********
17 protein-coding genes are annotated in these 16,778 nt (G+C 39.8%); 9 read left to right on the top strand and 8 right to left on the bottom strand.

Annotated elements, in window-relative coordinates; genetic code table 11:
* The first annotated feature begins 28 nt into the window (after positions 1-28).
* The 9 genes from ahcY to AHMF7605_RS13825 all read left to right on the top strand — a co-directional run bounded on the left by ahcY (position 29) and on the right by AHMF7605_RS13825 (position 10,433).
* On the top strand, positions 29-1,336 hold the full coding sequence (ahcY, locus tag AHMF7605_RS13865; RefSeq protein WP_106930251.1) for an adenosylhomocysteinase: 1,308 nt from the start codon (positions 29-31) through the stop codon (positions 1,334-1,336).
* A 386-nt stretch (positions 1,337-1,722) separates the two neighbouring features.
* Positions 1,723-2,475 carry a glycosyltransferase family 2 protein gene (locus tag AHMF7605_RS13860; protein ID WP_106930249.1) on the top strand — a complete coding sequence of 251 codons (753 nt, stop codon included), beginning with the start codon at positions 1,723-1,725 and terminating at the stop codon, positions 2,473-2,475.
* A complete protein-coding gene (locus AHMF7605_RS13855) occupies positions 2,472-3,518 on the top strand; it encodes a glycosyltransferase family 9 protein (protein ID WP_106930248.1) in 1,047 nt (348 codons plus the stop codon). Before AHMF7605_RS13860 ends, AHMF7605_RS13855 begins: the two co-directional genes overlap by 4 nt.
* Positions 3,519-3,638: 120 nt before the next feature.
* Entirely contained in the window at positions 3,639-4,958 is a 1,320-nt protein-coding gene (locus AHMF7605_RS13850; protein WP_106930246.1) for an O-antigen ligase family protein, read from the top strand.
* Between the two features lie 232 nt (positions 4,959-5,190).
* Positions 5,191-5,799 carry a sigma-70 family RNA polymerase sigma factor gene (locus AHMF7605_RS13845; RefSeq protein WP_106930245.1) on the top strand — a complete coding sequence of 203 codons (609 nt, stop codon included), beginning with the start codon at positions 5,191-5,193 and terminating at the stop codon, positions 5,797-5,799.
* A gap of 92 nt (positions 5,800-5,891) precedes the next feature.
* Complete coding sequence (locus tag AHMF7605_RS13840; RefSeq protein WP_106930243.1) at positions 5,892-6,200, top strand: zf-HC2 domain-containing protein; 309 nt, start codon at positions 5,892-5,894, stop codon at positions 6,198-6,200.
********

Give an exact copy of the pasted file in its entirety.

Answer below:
17 protein-coding genes are annotated in these 16,778 nt (G+C 39.8%); 9 read left to right on the top strand and 8 right to left on the bottom strand.

Annotated elements, in window-relative coordinates; genetic code table 11:
* The first annotated feature begins 28 nt into the window (after positions 1-28).
* The 9 genes from ahcY to AHMF7605_RS13825 all read left to right on the top strand — a co-directional run bounded on the left by ahcY (position 29) and on the right by AHMF7605_RS13825 (position 10,433).
* On the top strand, positions 29-1,336 hold the full coding sequence (ahcY, locus tag AHMF7605_RS13865; RefSeq protein WP_106930251.1) for an adenosylhomocysteinase: 1,308 nt from the start codon (positions 29-31) through the stop codon (positions 1,334-1,336).
* A 386-nt stretch (positions 1,337-1,722) separates the two neighbouring features.
* Positions 1,723-2,475 carry a glycosyltransferase family 2 protein gene (locus tag AHMF7605_RS13860; protein ID WP_106930249.1) on the top strand — a complete coding sequence of 251 codons (753 nt, stop codon included), beginning with the start codon at positions 1,723-1,725 and terminating at the stop codon, positions 2,473-2,475.
* A complete protein-coding gene (locus AHMF7605_RS13855) occupies positions 2,472-3,518 on the top strand; it encodes a glycosyltransferase family 9 protein (protein ID WP_106930248.1) in 1,047 nt (348 codons plus the stop codon). Before AHMF7605_RS13860 ends, AHMF7605_RS13855 begins: the two co-directional genes overlap by 4 nt.
* Positions 3,519-3,638: 120 nt before the next feature.
* Entirely contained in the window at positions 3,639-4,958 is a 1,320-nt protein-coding gene (locus AHMF7605_RS13850; protein WP_106930246.1) for an O-antigen ligase family protein, read from the top strand.
* Between the two features lie 232 nt (positions 4,959-5,190).
* Positions 5,191-5,799 carry a sigma-70 family RNA polymerase sigma factor gene (locus AHMF7605_RS13845; RefSeq protein WP_106930245.1) on the top strand — a complete coding sequence of 203 codons (609 nt, stop codon included), beginning with the start codon at positions 5,191-5,193 and terminating at the stop codon, positions 5,797-5,799.
* A gap of 92 nt (positions 5,800-5,891) precedes the next feature.
* Complete coding sequence (locus tag AHMF7605_RS13840; RefSeq protein WP_106930243.1) at positions 5,892-6,200, top strand: zf-HC2 domain-containing protein; 309 nt, start codon at positions 5,892-5,894, stop codon at positions 6,198-6,200.